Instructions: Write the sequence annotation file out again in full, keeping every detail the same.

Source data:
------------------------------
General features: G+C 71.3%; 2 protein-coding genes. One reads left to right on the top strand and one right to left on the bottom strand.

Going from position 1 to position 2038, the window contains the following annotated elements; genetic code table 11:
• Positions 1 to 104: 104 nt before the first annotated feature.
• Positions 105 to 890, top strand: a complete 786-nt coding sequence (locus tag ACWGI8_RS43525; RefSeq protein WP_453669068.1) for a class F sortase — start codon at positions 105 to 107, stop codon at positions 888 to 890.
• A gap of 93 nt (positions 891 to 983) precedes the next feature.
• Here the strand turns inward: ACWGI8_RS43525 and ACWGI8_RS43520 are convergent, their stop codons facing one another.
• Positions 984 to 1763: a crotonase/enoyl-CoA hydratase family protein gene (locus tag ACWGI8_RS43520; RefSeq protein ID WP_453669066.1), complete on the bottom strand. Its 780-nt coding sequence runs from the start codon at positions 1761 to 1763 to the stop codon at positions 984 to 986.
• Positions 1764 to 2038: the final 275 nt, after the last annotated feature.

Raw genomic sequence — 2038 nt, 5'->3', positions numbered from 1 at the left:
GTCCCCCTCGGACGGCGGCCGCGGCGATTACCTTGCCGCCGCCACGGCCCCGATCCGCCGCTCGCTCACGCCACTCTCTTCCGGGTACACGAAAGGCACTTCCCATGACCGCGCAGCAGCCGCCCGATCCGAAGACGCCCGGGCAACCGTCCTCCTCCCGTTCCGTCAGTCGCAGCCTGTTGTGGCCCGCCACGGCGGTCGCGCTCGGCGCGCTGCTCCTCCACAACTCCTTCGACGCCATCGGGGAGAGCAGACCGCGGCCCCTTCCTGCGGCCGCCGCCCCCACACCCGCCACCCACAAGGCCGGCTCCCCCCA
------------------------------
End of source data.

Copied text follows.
General features: G+C 71.3%; 2 protein-coding genes. One reads left to right on the top strand and one right to left on the bottom strand.

Going from position 1 to position 2038, the window contains the following annotated elements; genetic code table 11:
• Positions 1 to 104: 104 nt before the first annotated feature.
• Positions 105 to 890, top strand: a complete 786-nt coding sequence (locus tag ACWGI8_RS43525; RefSeq protein WP_453669068.1) for a class F sortase — start codon at positions 105 to 107, stop codon at positions 888 to 890.
• A gap of 93 nt (positions 891 to 983) precedes the next feature.
• Here the strand turns inward: ACWGI8_RS43525 and ACWGI8_RS43520 are convergent, their stop codons facing one another.
• Positions 984 to 1763: a crotonase/enoyl-CoA hydratase family protein gene (locus tag ACWGI8_RS43520; RefSeq protein ID WP_453669066.1), complete on the bottom strand. Its 780-nt coding sequence runs from the start codon at positions 1761 to 1763 to the stop codon at positions 984 to 986.
• Positions 1764 to 2038: the final 275 nt, after the last annotated feature.

Raw genomic sequence — 2038 nt, 5'->3', positions numbered from 1 at the left:
GTCCCCCTCGGACGGCGGCCGCGGCGATTACCTTGCCGCCGCCACGGCCCCGATCCGCCGCTCGCTCACGCCACTCTCTTCCGGGTACACGAAAGGCACTTCCCATGACCGCGCAGCAGCCGCCCGATCCGAAGACGCCCGGGCAACCGTCCTCCTCCCGTTCCGTCAGTCGCAGCCTGTTGTGGCCCGCCACGGCGGTCGCGCTCGGCGCGCTGCTCCTCCACAACTCCTTCGACGCCATCGGGGAGAGCAGACCGCGGCCCCTTCCTGCGGCCGCCGCCCCCACACCCGCCACCCACAAGGCCGGCTCCCCCCA